In ‘Workplace Policies for Parents,’ Montana gets a C-minus

When it comes to policies that support new parents in the workplace, Montana is just “meh” according to a new national report.

We’re not that great, but not so bad – unlike all the states surrounding Montana, which earned solid “F”s.

Montana has protections for workers (both state and private) who take medical leave, for nursing moms and … well, that’s about it.

Read on for the full breakdown:

Montana Earns Only a “C-” in New Study for its Workplace Policies that Support New Parents

In Advance of Monday’s White House Summit on Working Families, New State-by-State Analysis Reinforces Compelling Need for Congress to Act

A new state-by-state analysis shows how little the nation supports and protects working mothers and fathers when a new child arrives – and Montana has a long way to go when it comes to helping its new parents.

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Bullies and breast-feeding

I love when local moms write to the newspaper to talk about topics of direct interest to us. Today’s Opinion pages have a letter from a Missoula grandparent concerned about bullying in schools.

We always think this kind of thing happens to someone else’s kid. Maybe we even have personal prejudices about the “type” of kid this happens to be or the kind of family he or the bully came from. I am telling you, it could happen to your beloved child.

The letter encourages parents to research laws and policies regarding bullying.

And yesterday’s Opinion page brought us a letter from a Missoula mom who decried the common practice of including formula in hospital’s take-home bags for newborns.

Hospitals giving away free formula definitely undermines a new mom’s determination to breast-feed. It’s hard enough to nurse your baby, it’s even harder when it’s 2 a.m. and the formula is so close by. I wish I had never had formula in my house.

Playground

Were I to write my own letter today, it would would be one advocating a playground on every block – a swing for every child! Case in point is today’s Hall Passages in which the folks at Lewis and Clark Elementary talk about the marked decrease in students’ behavior problems, thanks to the schools’ new playground.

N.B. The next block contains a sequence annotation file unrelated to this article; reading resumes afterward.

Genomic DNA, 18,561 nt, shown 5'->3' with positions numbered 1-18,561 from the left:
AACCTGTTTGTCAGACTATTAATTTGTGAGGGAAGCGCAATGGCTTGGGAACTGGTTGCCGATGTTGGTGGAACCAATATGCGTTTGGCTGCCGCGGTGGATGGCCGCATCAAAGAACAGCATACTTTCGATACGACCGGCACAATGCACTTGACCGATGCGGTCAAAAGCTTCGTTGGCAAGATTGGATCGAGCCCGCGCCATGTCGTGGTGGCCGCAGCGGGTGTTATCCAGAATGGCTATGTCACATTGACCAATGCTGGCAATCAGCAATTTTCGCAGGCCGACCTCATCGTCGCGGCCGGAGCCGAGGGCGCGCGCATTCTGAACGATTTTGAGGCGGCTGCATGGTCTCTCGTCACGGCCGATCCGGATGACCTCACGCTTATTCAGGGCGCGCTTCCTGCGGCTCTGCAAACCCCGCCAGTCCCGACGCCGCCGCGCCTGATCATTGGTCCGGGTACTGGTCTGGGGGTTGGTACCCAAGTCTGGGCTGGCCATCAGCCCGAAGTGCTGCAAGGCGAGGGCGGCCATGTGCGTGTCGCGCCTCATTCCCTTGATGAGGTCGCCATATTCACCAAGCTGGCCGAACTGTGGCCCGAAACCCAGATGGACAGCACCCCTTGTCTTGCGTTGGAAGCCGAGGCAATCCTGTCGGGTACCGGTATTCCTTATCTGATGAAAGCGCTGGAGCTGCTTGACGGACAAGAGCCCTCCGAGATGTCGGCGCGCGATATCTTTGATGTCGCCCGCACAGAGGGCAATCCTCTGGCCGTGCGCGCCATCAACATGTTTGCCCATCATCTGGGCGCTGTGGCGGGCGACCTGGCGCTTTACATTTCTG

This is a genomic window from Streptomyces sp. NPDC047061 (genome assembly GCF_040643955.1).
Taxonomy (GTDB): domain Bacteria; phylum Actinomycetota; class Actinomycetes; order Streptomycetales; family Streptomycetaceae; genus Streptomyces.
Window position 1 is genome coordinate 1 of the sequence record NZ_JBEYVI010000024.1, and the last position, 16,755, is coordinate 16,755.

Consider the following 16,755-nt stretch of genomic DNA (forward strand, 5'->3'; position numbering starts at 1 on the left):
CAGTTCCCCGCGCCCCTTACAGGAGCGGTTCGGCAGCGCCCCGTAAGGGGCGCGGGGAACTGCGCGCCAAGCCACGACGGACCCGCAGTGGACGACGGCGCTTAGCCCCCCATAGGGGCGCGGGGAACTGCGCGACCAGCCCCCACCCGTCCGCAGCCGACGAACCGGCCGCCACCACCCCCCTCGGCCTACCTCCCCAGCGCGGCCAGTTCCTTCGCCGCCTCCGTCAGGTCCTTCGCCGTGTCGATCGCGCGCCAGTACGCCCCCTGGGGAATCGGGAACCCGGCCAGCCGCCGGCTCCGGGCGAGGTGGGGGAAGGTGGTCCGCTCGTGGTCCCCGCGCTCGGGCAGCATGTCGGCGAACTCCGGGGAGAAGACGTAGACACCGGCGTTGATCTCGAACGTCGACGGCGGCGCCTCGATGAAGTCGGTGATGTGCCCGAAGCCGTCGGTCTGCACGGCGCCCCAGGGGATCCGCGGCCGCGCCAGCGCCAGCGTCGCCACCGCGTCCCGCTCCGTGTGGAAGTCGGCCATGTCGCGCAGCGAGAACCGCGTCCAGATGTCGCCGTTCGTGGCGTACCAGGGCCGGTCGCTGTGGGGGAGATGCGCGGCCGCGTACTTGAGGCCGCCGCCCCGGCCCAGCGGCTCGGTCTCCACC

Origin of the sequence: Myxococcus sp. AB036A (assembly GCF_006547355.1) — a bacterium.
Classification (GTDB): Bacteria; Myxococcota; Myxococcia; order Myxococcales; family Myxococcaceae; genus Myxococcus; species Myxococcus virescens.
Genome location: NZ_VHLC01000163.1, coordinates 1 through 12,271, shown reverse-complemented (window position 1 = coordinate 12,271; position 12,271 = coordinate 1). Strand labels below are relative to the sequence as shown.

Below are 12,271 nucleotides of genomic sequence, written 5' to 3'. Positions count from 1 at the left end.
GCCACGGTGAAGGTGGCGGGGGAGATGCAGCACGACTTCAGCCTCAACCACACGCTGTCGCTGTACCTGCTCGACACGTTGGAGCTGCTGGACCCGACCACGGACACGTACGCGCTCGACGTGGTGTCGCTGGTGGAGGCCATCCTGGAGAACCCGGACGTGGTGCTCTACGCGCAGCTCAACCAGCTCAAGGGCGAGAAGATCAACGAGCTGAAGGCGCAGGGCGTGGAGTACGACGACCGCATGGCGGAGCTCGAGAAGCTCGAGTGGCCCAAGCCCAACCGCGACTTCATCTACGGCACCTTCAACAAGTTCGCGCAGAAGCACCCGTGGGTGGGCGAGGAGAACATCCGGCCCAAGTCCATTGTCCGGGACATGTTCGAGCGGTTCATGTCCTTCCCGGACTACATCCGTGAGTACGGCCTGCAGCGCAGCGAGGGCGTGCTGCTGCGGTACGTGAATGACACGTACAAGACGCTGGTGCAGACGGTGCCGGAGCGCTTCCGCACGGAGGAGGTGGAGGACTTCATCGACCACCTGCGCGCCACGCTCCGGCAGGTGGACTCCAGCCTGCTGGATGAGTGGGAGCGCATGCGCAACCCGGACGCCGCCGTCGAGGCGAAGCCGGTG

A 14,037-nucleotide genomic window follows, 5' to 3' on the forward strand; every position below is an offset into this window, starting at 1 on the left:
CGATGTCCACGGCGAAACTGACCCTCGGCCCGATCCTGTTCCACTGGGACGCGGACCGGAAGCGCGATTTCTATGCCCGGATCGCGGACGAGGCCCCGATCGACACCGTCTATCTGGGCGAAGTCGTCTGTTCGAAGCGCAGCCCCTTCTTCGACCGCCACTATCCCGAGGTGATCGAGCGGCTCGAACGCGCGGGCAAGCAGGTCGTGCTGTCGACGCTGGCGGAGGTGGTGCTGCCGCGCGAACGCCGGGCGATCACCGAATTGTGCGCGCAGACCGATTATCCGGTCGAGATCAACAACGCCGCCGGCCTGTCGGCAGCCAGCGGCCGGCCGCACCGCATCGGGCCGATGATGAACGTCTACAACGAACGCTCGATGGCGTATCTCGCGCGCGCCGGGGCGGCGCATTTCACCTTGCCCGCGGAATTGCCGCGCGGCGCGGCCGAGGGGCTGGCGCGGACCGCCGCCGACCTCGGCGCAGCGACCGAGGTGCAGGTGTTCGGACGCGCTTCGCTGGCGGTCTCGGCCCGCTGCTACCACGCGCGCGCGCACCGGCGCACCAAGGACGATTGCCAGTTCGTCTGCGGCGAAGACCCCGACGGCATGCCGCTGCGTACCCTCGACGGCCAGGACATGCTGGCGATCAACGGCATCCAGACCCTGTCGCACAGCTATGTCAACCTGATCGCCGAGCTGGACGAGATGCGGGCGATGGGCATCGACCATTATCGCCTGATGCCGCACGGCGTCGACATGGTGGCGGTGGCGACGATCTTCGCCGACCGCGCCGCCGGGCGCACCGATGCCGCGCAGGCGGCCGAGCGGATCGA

Plus, as this photo demonstrates, play structures can pull double duty as public art.

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Legislature talks school bullies, education funding and more

A Monday hearing before a Montana Legislative committee brought out school officials from across the state to talk about bullying at school and the need for uniform policies to deal with bullies.

But SB 141 is not the only proposed bill that addresses bullying. SB 196, introduced by Sen. Jonathan Windy Boy, takes up bullying beyond the classroom “by providing remedies to address hostile work environments; providing processes for schools to maintain healthy work environments by providing remedies for bullying or abusive conduct” and so on.

So here we have, in effect, two bills that address bullying in Montana’s schools – one bill that focuses on child victims, and another that focuses on adult victims.

Also today, Montanans were told to expect another bill to be introduced into the Legislature next week that would propose an alternative to the governor’s  suggested method of funding schools and education. It has tentative support from the Montana Rural Education Association and the Montana School Boards Association.

The crux of both proposals is oil and gas revenues generated from certain natural resource-rich counties in eastern Montana. Gov. Brian Schweitzer would like to see more of that money – 90 percent of the revenues – more evenly distributed to school districts throughout the state, instead of just the 30 percent that benefit now.

Sen. Llew Jones, on the other hand, would like to see those oil- and gas-producing counties keeping more of the money, and instead will propose that school districts with “high-value property” pay more taxes to the state, so that statewide property tax mills would foot a larger share of the funding bill for every school district.

Follow that? Me neither. Hopefully the actual bill language will lay out the funding process  more clearly than I was able to explain it here.

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